We don’t need better, more secure technology. We need better citizens. Not in other countries, either.


Well said, Justin. But where do better citizens come from? Is there, perhaps, a special on them at Big Lots? Because we’ll need a good many.

The Dadas insisted nearly a century ago that the solution to all social ills is “universal unemployment, with small beer and potatoes for everyone!”

Maybe they were onto something. If we all had a fair share of the pie, there would be nothing to lose, and nothing worth stealing.

I’m not saying we should engage in some sort of glorious revolution of the masses, although I can think of a well-kept lawn or two that would look very fetching decorated with a tent city of the homeless, rather than some quaint jockey sculpture.

As much as anyone, I’ve bought into the idea that my stuff matters. I’m told that my prized possessions are a god-given right that must be protected, are more important even than many other people’s potentials, dreams, their very lives. How much stuff do I really need? What wouldn’t I give up for the people I love? Are strangers so much less than they?

Say I walk down the street and a distraught, sly or mumbling person asks me for a handout. I don’t usually cough up, not because of the extremity of my poverty, but because of a fear of being “had”, an unwillingness to engage in a conversation with somebody weird and possibly funny-smelling, and a suspicion that I might be drawn ever deeper into a relationship lacking the kinds of boundaries I’m accustomed to.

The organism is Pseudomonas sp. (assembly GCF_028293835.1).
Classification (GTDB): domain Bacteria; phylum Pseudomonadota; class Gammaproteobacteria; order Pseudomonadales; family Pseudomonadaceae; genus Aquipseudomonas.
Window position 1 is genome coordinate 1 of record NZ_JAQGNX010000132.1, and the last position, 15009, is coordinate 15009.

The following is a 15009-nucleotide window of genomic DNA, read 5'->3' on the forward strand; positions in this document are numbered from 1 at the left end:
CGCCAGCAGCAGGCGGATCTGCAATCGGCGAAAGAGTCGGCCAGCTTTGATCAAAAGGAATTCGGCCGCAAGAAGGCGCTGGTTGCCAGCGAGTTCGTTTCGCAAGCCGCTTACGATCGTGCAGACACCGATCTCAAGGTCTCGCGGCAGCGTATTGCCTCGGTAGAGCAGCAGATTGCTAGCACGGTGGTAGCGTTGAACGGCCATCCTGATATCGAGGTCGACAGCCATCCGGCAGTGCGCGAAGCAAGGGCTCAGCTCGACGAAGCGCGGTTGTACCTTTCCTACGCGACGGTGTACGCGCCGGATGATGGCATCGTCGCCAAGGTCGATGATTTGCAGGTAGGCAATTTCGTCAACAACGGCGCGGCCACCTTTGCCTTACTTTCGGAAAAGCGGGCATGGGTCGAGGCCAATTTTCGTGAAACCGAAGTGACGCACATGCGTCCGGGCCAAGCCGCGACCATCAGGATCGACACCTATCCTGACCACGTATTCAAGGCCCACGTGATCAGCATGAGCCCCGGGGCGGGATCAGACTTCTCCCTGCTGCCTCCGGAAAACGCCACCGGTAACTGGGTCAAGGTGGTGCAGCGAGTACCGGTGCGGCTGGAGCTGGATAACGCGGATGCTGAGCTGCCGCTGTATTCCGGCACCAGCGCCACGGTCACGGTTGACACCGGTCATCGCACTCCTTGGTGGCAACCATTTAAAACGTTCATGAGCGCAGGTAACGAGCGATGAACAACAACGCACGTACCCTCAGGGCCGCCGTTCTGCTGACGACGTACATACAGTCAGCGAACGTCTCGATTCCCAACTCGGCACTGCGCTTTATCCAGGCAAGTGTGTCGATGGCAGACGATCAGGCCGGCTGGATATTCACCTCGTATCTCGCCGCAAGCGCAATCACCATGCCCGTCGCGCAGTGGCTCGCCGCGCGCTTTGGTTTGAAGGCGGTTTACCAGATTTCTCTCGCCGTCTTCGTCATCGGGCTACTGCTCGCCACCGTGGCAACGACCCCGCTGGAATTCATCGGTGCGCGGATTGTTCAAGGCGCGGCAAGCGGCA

In the end what I give up in my life–ease of intimacy, compassion, and a sense of adventure– is hardly compensated for by what I get. Namely, control over the space around me, convenience, and the illusion of privacy.

An nice, sterile place to be alone in with my stuff. Isn’t that what we all want?

This was a really powerful post Rebecca. Despite and maybe because of all the technological so called progress we are all becoming more and more alone, looking forward to logging in and spending time with our one consistent companion- the computer, which by nature has no agenda, outside of its automatic cold scepticism of our access rights and programmed in algorithms of information control. (you wanna copy that file on your hard drive?! DING! think again!) I think most people live with that shade of paranoia already, but since everyone has it it is all the harder to notice, except in less warm interactions with friends, and in increased second guessing of the motives of strangers.